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Kevin Spacey got his day in open court — and that’s important

Actor Kevin Spacey faces a felony charge of indecent assault and battery in Nantucket District Court.JEMAL COUNTESS/GETTY IMAGES/FILE

Actor Kevin Spacey has played many roles in his career. But now, as a real-life criminal defendant, he has unintentionally become the poster child for why show-cause hearings can and must be public proceedings.

The recent hearing before a clerk magistrate in Nantucket District Court resulted in a felony charge of indecent assault and battery lodged against Spacey for which he is scheduled to be arraigned Jan. 7. The 59-year-old actor is alleged to have groped the then 18-year-old son of former Boston news anchor Heather Unruh back in 2016.

For months the Globe Spotlight Team has been documenting cases — not of celebrities but of well-known local officials — where clerk magistrates opted to hold those hearings in secret, out of public view and, more often than not, unrecorded. Show-cause hearings are an anomaly among all judicial proceedings, which must be held in public and must be recorded.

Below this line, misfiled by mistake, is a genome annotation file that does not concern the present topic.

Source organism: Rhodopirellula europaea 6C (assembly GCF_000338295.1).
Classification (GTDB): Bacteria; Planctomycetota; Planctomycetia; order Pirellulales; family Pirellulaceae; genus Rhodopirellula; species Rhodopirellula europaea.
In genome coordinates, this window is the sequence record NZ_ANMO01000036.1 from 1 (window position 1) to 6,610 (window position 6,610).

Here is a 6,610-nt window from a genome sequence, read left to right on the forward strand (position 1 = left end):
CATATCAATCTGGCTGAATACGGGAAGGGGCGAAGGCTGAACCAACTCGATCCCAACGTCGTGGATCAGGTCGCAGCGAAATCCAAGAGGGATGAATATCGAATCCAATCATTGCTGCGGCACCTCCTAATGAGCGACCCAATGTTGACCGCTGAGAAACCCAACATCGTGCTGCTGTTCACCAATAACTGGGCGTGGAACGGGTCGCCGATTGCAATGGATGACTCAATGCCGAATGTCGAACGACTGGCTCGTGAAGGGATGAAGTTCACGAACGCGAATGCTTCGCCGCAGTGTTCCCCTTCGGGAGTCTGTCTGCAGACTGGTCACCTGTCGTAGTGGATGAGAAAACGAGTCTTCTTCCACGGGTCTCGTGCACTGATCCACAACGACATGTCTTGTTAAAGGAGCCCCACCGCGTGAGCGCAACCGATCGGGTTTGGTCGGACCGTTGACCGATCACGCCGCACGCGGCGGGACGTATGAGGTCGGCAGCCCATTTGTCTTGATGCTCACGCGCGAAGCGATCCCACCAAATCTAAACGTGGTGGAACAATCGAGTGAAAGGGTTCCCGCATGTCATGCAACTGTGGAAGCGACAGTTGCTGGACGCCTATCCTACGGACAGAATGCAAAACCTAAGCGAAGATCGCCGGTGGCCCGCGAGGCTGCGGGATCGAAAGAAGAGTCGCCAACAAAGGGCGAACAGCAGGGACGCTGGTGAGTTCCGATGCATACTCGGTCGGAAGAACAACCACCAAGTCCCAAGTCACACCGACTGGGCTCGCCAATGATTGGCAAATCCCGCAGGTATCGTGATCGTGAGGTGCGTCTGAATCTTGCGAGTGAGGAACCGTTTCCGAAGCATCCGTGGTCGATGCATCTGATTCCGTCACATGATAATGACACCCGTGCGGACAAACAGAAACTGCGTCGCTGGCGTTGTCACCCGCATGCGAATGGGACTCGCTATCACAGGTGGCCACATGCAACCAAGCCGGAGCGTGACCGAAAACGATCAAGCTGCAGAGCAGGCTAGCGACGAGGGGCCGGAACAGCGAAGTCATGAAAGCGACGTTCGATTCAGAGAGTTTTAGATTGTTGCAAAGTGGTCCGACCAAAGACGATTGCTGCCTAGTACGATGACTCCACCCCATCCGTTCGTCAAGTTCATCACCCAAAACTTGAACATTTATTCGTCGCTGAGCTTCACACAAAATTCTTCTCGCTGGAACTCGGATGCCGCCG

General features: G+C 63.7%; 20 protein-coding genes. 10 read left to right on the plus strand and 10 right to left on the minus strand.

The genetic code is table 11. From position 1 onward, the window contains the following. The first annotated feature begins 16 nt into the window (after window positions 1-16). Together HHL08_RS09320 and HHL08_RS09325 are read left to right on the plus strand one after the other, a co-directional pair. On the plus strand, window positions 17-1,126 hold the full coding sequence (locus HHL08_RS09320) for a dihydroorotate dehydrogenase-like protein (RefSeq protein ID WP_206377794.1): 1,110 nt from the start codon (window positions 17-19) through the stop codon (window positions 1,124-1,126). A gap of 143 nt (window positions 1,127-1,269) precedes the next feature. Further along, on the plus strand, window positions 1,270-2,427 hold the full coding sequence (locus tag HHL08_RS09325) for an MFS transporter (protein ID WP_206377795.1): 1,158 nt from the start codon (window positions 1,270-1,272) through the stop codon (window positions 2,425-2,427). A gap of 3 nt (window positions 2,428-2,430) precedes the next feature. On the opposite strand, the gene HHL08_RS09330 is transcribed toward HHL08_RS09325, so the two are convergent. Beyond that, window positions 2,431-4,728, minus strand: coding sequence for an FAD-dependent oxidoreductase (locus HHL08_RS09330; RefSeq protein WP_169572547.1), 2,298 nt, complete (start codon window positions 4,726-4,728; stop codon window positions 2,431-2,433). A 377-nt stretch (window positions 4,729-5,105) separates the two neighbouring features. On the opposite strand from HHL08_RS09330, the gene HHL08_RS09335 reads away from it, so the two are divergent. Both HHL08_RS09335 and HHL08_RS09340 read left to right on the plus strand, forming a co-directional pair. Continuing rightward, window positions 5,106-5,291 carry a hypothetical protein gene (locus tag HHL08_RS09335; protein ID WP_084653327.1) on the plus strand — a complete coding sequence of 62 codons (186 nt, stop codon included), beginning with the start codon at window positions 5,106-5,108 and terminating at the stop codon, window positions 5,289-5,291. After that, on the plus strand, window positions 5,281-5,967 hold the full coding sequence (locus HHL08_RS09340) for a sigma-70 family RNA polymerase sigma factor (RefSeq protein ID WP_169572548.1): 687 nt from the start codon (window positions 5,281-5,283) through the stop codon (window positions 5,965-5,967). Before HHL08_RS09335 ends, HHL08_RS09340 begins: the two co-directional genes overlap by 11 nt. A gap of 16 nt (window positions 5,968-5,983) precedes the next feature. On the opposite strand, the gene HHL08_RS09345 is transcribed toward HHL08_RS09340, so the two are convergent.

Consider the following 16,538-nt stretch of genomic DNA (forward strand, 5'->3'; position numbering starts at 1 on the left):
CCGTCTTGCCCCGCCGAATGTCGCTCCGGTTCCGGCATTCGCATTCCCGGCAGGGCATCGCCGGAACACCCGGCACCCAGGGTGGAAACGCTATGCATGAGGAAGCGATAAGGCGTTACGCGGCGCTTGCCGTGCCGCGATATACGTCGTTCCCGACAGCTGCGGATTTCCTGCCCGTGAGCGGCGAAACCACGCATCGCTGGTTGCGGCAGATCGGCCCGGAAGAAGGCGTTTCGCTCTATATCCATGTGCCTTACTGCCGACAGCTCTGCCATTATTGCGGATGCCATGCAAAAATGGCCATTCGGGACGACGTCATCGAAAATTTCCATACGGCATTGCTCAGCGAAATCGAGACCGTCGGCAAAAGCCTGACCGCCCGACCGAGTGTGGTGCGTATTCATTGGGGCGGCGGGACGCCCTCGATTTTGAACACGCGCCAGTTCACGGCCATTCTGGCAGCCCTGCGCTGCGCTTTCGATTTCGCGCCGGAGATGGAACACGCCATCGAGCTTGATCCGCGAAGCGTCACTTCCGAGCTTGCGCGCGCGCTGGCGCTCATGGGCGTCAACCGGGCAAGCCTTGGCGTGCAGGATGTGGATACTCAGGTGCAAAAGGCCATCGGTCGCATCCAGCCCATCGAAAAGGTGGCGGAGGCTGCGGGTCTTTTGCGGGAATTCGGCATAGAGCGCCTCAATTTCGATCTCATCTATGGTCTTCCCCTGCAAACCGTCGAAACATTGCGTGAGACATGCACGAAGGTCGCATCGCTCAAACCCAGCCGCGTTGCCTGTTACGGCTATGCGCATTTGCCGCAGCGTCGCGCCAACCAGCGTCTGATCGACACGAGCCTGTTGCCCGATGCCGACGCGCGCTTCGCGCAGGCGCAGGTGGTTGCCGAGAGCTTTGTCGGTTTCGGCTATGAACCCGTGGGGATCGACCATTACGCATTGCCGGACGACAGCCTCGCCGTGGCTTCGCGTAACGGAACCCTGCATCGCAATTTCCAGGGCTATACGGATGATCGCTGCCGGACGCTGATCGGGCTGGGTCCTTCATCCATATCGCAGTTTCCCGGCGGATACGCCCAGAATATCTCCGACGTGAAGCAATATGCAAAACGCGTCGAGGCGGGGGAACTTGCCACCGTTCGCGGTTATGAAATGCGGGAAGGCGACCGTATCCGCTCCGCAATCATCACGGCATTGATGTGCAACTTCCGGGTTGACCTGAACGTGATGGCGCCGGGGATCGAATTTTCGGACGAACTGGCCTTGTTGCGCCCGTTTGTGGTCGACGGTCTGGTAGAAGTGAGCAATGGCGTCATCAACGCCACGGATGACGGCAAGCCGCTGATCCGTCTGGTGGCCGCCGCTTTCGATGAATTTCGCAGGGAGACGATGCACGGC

As a Trial Court Working Group assesses show-cause hearing standards, the Spacey case demonstrates how the system can function in a transparent way. The 36-minute hearing, at which the actor himself was not present but was represented by two defense lawyers, was recorded and later made public. The recording includes the cross examination of the State Police detective who conducted the investigation and questioned the alleged victim.


It was precisely what the state’s highest court had in mind in a 2007 decision that found, “Where an incident has already attracted public attention prior to a show cause hearing, the interest in shielding the participants from publicity is necessarily diminished, while the public’s legitimate interest in access is correspondingly stronger.”

Equal justice demands that all such hearings are open and recorded. Spacey didn’t get special treatment — and that’s the whole point. No one should.